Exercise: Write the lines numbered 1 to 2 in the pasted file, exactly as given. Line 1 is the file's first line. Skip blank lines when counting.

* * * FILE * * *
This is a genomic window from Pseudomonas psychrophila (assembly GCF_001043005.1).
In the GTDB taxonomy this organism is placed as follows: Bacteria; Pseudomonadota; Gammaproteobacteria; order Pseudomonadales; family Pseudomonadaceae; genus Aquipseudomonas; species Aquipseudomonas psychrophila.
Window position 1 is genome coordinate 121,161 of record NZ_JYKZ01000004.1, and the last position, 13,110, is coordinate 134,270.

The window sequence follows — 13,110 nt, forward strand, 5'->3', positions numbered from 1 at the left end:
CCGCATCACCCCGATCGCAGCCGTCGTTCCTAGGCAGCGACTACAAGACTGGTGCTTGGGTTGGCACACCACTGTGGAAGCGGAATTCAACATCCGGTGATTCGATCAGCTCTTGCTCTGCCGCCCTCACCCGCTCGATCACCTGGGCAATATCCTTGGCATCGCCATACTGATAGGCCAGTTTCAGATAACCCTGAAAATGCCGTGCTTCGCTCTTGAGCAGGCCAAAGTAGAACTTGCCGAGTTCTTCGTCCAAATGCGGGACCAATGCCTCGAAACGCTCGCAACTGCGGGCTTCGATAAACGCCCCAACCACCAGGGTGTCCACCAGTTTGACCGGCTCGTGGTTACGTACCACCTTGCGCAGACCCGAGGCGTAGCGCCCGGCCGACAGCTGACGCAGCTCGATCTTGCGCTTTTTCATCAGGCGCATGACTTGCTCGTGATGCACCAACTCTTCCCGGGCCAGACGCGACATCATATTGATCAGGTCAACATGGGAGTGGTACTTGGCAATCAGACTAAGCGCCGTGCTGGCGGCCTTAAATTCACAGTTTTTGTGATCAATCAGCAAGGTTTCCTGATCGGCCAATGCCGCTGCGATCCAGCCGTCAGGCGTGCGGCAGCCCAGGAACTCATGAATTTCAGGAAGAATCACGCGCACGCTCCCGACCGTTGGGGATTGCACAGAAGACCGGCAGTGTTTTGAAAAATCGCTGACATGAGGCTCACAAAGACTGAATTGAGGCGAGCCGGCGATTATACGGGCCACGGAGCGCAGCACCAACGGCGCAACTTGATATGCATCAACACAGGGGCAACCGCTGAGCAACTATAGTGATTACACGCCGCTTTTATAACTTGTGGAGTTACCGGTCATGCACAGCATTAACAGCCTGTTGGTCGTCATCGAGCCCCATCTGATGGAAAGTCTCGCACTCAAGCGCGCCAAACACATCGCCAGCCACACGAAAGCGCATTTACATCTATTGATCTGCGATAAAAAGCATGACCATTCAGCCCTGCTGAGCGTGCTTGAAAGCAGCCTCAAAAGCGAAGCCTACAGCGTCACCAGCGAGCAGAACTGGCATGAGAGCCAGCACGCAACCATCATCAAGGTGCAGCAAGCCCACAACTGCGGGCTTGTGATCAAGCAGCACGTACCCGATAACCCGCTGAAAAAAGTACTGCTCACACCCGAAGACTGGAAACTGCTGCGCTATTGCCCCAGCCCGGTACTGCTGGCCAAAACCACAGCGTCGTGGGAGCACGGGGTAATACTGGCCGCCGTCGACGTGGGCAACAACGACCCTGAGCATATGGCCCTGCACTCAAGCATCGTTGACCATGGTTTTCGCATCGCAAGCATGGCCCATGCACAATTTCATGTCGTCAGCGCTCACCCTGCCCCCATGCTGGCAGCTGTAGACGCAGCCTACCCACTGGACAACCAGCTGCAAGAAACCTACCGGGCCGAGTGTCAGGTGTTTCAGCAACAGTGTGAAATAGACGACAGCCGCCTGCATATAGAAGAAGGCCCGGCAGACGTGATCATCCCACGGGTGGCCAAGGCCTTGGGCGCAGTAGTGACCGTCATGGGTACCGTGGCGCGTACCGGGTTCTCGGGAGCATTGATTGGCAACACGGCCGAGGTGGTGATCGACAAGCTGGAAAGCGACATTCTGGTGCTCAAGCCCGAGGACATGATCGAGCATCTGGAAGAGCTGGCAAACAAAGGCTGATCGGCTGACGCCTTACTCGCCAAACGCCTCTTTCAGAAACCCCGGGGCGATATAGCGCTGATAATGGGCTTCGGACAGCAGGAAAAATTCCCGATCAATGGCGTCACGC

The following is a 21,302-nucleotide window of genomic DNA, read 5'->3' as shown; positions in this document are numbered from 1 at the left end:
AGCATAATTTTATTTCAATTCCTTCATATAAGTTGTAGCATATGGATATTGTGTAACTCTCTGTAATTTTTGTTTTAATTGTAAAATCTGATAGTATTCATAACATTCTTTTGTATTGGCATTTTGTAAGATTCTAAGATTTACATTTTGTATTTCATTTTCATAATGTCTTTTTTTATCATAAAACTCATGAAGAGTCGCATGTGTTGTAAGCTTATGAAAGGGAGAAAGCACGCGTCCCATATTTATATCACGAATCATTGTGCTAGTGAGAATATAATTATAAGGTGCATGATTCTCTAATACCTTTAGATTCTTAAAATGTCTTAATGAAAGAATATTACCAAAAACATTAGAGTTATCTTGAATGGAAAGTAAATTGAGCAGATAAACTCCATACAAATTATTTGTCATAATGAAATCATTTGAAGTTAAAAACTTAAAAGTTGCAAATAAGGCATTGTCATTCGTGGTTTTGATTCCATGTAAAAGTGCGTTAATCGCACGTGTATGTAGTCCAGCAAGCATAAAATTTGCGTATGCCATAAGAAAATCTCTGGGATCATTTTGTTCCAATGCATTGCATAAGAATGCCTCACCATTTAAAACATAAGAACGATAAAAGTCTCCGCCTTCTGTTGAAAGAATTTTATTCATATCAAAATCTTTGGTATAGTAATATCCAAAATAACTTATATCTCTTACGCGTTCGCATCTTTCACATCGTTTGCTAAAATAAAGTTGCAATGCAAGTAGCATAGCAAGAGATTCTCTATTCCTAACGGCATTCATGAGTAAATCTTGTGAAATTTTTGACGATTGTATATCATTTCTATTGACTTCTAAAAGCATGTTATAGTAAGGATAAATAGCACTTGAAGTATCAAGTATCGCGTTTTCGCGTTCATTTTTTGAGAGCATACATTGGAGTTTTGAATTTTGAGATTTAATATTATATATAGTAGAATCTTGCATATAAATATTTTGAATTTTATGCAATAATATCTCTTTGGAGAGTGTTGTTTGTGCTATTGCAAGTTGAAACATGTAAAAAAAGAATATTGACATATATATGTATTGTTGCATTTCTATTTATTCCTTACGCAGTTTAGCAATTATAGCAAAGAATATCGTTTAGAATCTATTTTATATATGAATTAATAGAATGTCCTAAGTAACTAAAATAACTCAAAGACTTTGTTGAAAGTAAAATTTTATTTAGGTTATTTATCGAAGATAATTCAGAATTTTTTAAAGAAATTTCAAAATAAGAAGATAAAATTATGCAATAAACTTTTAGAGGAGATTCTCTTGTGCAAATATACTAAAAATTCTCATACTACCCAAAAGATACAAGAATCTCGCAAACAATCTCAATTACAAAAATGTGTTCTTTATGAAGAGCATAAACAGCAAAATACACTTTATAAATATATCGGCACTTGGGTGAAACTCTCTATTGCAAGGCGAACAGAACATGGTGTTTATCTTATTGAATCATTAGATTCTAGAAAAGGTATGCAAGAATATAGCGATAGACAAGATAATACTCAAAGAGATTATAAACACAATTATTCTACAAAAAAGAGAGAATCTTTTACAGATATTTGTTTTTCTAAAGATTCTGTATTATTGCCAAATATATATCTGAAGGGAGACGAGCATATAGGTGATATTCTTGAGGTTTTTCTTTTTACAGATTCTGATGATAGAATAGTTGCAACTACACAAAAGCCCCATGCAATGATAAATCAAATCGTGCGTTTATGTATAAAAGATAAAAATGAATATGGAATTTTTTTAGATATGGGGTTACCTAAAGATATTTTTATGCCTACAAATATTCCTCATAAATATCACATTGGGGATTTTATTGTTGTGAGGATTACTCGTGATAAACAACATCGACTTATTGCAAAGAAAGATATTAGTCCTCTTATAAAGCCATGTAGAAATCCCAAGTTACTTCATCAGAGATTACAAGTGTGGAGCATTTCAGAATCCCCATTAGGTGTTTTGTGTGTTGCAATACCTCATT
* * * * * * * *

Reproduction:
This is a genomic window from Pseudomonas psychrophila (assembly GCF_001043005.1).
In the GTDB taxonomy this organism is placed as follows: Bacteria; Pseudomonadota; Gammaproteobacteria; order Pseudomonadales; family Pseudomonadaceae; genus Aquipseudomonas; species Aquipseudomonas psychrophila.